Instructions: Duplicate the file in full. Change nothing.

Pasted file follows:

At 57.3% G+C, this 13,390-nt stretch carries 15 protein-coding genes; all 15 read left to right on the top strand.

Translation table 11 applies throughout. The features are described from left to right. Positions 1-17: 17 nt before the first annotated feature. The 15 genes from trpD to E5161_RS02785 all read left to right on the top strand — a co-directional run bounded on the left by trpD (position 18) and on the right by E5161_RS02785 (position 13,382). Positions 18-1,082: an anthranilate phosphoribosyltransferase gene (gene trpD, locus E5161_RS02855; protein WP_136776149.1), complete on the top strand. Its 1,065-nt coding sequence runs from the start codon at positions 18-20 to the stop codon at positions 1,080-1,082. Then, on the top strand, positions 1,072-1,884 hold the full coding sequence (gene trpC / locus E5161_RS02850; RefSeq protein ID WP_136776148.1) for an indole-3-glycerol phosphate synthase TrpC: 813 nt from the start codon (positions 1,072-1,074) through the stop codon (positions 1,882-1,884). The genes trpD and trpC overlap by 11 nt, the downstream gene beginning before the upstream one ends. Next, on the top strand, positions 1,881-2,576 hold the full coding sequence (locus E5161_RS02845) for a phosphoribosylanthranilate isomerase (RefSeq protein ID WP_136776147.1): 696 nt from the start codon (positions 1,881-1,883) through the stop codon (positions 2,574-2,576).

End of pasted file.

At 57.3% G+C, this 13,390-nt stretch carries 15 protein-coding genes; all 15 read left to right on the top strand.

Translation table 11 applies throughout. The features are described from left to right. Positions 1-17: 17 nt before the first annotated feature. The 15 genes from trpD to E5161_RS02785 all read left to right on the top strand — a co-directional run bounded on the left by trpD (position 18) and on the right by E5161_RS02785 (position 13,382). Positions 18-1,082: an anthranilate phosphoribosyltransferase gene (gene trpD, locus E5161_RS02855; protein WP_136776149.1), complete on the top strand. Its 1,065-nt coding sequence runs from the start codon at positions 18-20 to the stop codon at positions 1,080-1,082. Then, on the top strand, positions 1,072-1,884 hold the full coding sequence (gene trpC / locus E5161_RS02850; RefSeq protein ID WP_136776148.1) for an indole-3-glycerol phosphate synthase TrpC: 813 nt from the start codon (positions 1,072-1,074) through the stop codon (positions 1,882-1,884). The genes trpD and trpC overlap by 11 nt, the downstream gene beginning before the upstream one ends. Next, on the top strand, positions 1,881-2,576 hold the full coding sequence (locus E5161_RS02845) for a phosphoribosylanthranilate isomerase (RefSeq protein ID WP_136776147.1): 696 nt from the start codon (positions 1,881-1,883) through the stop codon (positions 2,574-2,576).